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Home / News-archive / New Tendencies in the Global Financial System

New Tendencies in the Global Financial System

A profound difference characterises this new phase of world finance: for the first time, financial flows tend to concentrate in new areas, especially in Asia, and for the most part they no longer flow into historic financial centres like London. 


Therefore New York, which has the United States’ real economy behind it, appears to be more stable than London, which has instead unexpectedly renounced its hinterland, constituted by the European Union. With the Chinese economy regaining the weight in the world economy that it had before the industrial revolution, Shanghai has become the first financial centre of East Asia, supplanting Hong Kong. The latter seems destined to be surpassed even by Singapore, which can point to Asia’s financial services leadership, which includes countries like Malaysia and Indonesia and that is even moving towards a banking union. Singapore also depends on its own real economy in the most advanced technology sectors, which Hong Kong lacks.
For this reason, while centres such as New York, Shanghai and Singapore can count on markets of at least continental size, and on the issuing of financial instruments in local currency, London and Hong Kong appear destined to fall back on an offshore role, sustained in the short term by de-regulation, but without the real, solid foundations on which stand centres destined to have a future. In the current phase of globalisation, interdependence is maximised at the continental level, the centres of gravity – real financial hubs – multiply, and the function of off-shore hubs is precarious.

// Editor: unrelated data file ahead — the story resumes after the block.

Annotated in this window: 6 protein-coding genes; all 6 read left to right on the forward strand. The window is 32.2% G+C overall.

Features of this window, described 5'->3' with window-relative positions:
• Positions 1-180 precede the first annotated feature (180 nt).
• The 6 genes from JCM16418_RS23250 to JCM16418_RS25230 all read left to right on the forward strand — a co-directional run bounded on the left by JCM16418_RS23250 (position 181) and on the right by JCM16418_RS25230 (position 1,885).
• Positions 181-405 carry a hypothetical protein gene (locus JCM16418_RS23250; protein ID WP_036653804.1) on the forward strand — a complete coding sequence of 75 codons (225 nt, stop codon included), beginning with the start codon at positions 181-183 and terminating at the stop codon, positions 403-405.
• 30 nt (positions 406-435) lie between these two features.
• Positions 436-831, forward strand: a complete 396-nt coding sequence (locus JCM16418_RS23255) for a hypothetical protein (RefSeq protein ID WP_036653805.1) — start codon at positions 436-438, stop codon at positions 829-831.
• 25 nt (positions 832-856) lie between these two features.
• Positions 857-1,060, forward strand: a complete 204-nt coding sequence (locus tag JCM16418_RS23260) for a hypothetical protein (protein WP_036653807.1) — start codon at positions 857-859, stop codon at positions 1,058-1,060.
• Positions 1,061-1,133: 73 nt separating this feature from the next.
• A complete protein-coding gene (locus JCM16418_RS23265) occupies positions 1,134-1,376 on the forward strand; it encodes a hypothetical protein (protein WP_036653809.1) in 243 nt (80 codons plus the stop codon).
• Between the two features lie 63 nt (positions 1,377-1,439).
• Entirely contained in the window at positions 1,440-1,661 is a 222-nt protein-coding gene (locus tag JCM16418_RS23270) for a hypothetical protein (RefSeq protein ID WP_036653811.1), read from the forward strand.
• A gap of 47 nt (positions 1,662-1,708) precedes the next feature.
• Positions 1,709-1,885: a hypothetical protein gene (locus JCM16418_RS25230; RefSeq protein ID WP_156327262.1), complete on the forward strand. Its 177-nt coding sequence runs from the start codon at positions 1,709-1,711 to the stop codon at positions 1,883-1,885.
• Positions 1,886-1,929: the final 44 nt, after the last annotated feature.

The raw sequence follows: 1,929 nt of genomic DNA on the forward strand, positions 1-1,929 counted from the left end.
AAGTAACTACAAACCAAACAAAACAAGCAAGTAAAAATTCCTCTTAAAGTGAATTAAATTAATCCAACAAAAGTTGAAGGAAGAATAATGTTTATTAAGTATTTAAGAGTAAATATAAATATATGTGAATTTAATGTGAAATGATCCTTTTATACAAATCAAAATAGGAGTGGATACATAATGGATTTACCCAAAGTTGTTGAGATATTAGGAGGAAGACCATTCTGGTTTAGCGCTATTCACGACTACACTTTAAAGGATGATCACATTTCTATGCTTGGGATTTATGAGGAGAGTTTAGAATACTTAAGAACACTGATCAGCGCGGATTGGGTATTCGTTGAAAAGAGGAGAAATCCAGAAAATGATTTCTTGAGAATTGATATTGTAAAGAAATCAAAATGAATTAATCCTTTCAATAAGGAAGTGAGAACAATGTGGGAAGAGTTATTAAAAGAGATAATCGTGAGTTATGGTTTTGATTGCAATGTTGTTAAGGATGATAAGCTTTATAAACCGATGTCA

The research, even if it is not focused on Europe, begins to identify some post-Brexit perspectives that can be explored. It indicates four competitors (Frankfurt, Paris, Amsterdam and Dublin) and two winners (Frankfurt and Paris). Therefore, there is only one winner, the European Union, which, under Michel Barnier’s guidance, is leading the separation negotiations with intelligence and speed. The biggest battle is over the Clearing Houses that generate the bulk of profits earned by the City of London on the euro market.
The RTI intends to further examine the possible development of European financial centres, in the post-Brexit period, using a virtually unexplored perspective, that of specialisation. Edinburgh compared to London, or Boston compared to New York, are examples of successful specialisations in the management of long-term “patient savings”. From this perspective, the superiority of Frankfurt in insurance and of Paris in the banking sector may suggest the direction of research, with ideas useful for other vocations that may concern, in addition to Dublin and Amsterdam, other cities such as Turin and Milan.
By Elena Flor, Secretary General Robert Triffin International


It confirms the decisive importance of the hinterland for the lasting affirmation of financial centres.

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